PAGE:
Interesting.

It will be 100% illegal and it has been that way for a several years now. Law categorically states that no living material including seed can be collected or removed from the country, no ifs no buts. I know that collectors have been selling seed from Nepal in recent years, I'm not naming any names but I'm sure people are well aware of who they are.

However the recent uptdate to the legislation in Nepal has tightened the law further. The legislation now covers Nepalese nationals too. They are now no longer allowed to collect plants and seed without a permit - one way people were side stepping the legislation by getting people in-country to collect on their behalf.

I know some folk are still in the mindset that its ok to collect plants saying what hard would it do to collect a few plants? Looking at it on the flipside I'm sure there would be an outcry here if collectors came to the UK and helped themselves to some of the remaining populations of Primula scotica in Sutherland and Primula farinosa in Teesdale. As sad as it is the world has change and people have to accept it.
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alanelliott

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Re: A Phd in Plant Geekery....
« Reply #4 on: February 21, 2014, 09:52:59 AM »
Looking forward to more Alan. Yet another attempt (probably doomed to failure as a result of the lack of intellect from the student rather than from the lecturer) to give me even a basic understanding of the scientific world.

David. You and me both.
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Tim Ingram

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Re: A Phd in Plant Geekery....
« Reply #5 on: February 21, 2014, 12:26:21 PM »
Alan - as a 'philosophical point' does this imply that an interest in wild species will in the future only be open to Botanic Gardens and Nationals of particular countries? The specialist plant societies, and in particular the AGS and SRGC are rooted in this individual interest in wild species, and introducing new material from the wild, so will this intellectual curiousity become more stifled in the future? Will gardeners with that fundamental interest in natural species find this no longer possible to satisfy? After all many are not well enough off to travel widely. (I am taking a slightly extreme stance because at the moment seed is available from many sources, and I suppose may well continue to be). I am not sure there is a flipside because how many people in other countries would be especially interested in the British flora? (though I take your underlying point). Seeds of many plants are produced to huge excess in Nature, whereas of course plants themselves should be properly protected.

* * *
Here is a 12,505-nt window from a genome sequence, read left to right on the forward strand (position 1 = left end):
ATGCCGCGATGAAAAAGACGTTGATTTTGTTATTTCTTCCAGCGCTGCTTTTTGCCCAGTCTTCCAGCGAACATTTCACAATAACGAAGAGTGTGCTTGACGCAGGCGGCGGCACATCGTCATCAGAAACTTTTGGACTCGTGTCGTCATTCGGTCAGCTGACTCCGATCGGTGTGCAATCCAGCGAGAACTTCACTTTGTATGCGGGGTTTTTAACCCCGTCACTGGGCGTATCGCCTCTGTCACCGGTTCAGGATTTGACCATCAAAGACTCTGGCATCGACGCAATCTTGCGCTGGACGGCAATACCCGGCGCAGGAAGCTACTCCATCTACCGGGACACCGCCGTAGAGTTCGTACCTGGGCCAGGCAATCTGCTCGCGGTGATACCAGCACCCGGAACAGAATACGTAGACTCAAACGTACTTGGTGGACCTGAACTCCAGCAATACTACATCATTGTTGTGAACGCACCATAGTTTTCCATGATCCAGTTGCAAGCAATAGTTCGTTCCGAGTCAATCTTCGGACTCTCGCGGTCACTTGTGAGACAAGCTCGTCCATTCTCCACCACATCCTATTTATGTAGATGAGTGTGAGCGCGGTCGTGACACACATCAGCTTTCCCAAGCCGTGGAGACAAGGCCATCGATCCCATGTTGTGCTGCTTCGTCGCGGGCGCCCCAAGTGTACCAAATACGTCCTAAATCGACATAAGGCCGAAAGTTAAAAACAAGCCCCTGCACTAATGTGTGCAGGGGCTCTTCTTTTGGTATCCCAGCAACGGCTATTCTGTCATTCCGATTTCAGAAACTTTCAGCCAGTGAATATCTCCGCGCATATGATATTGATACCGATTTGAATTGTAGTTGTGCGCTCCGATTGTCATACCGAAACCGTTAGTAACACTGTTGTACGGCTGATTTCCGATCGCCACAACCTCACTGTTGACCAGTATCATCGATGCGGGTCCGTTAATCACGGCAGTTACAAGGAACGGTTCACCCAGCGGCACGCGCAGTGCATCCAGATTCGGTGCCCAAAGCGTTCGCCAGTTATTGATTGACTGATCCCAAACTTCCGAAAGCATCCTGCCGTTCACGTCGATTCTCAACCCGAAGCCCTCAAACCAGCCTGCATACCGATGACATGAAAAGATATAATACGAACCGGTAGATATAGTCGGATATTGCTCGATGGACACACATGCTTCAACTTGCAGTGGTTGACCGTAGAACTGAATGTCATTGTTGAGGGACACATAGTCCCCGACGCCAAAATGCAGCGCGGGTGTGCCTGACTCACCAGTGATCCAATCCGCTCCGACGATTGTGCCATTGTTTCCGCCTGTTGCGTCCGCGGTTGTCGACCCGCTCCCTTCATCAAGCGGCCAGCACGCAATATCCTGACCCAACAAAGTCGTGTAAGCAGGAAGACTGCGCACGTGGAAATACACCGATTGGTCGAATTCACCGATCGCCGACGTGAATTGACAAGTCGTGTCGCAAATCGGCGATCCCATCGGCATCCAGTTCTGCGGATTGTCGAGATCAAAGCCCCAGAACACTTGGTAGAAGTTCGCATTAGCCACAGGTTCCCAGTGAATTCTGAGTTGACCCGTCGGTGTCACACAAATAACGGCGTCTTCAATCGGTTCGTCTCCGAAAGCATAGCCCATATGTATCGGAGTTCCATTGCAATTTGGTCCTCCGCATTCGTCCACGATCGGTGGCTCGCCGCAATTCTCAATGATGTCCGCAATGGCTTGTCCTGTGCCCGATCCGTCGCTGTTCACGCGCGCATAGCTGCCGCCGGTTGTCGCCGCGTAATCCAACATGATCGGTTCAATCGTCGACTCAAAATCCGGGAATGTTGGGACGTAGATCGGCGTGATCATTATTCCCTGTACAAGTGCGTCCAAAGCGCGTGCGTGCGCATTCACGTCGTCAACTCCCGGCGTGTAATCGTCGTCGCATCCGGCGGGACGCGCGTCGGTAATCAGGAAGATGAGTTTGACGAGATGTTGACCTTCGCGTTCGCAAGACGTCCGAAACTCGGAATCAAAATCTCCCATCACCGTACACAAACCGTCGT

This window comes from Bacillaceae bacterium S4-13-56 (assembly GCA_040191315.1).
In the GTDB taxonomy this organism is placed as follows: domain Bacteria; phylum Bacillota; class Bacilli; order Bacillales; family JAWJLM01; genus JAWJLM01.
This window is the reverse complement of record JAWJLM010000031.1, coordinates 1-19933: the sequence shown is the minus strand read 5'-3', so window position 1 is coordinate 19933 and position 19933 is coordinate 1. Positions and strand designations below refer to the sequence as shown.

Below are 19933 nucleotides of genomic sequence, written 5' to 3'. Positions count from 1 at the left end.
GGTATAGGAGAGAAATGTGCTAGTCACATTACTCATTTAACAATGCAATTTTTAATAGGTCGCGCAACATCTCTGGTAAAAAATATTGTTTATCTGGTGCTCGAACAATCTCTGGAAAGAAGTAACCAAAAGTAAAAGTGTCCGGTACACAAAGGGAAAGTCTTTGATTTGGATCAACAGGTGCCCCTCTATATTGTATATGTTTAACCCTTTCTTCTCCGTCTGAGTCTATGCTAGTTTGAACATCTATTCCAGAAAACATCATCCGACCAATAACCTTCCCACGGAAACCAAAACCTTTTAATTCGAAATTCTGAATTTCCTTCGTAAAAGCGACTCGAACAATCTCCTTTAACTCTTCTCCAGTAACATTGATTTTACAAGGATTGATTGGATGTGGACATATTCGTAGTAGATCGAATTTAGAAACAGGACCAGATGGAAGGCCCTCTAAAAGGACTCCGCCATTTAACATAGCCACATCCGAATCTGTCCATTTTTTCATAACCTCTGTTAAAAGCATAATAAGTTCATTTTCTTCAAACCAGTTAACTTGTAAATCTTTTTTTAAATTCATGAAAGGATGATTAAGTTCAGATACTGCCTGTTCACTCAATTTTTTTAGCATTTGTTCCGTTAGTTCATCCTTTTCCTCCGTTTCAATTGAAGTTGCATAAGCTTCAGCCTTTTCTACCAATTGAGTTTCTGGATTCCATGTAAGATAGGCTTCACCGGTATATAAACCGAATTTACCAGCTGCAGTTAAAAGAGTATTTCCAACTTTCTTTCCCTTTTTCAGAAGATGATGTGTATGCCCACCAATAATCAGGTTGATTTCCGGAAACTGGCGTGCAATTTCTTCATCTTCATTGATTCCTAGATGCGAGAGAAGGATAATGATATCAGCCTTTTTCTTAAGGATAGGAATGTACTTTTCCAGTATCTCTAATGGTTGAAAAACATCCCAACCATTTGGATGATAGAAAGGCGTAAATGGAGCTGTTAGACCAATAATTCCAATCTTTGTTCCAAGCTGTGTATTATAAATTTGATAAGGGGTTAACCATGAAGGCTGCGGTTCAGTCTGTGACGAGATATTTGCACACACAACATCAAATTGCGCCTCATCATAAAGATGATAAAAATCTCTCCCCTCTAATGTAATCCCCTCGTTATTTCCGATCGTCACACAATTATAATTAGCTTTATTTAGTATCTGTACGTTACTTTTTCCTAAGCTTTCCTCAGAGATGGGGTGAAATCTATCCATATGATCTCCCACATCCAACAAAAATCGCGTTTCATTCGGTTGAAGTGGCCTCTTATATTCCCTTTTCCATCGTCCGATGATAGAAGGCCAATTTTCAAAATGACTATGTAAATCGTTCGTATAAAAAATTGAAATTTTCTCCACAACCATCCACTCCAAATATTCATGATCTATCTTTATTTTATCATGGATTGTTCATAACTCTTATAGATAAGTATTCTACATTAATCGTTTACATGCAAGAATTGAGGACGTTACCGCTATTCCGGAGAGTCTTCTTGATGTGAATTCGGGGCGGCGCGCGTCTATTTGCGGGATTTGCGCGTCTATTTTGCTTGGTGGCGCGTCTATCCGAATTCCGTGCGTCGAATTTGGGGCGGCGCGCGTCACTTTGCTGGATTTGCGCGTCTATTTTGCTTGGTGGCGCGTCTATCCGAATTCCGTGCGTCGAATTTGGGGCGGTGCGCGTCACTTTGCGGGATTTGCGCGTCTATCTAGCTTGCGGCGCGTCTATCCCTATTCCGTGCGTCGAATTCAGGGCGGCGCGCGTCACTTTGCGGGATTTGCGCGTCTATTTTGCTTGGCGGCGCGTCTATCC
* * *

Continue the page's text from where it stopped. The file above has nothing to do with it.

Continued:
Dr. Timothy John Ingram. Nurseryman & gardener with strong interest in plants of Mediterranean-type climates and dryland alpines. Garden in Kent, UK. www.coptonash.plus.com

Maggi Young

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Re: A Phd in Plant Geekery....
« Reply #6 on: February 21, 2014, 12:34:03 PM »
As Alan's earlier comment shows, and as has been mentioned  in earlier threads, NOT EVEN Botanic Gardens can legally collect seeds in many countries nowadays. 
With some joint expeditions with RBGE and Chinese Botanic Gardens, as I understand it, the only collecting has been for herbarium specimens for the Chinese Botanic Garden involved, the RBGE members have not been allowed anything.
Margaret Young in Aberdeen, North East Scotland Zone 7 -ish!

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alanelliott

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Re: A Phd in Plant Geekery....
« Reply #7 on: February 21, 2014, 01:53:38 PM »
Apologies for all the text.

Yes I would say there is a general stiffling at the moment for everyone. Botanic gardens find it increasing difficult to work in certain countries. US institutes find if difficult because many countries see their Botanic gardens as commercial enterprises. A recent UK example I know of is RBG-Kew were unable to collect Araucaria from New Caledonia because the perception was that they would release the material into the UK trade.

We only work in countries where we can collaborate because it is the only way to get through the bureaucracy. What Maggie said is true RBGE despite our historic links and continuing working relationship with Kunming, running the joint field station, have found increasingly difficult to get herbarium material from China. One reason China are now reluctant to "give" material away is the sheer volume of money being thrown at science out there and the hope that what they find might generate income in new products. There is a growing body of work on the biochemistry of Meconopsis all produced in China because of its medicinal uses. So unsurprisingly countries see the income of large pharmaceutical companies and to an extent "how much" horticulture generates may well play a role in the protection of their plantlife.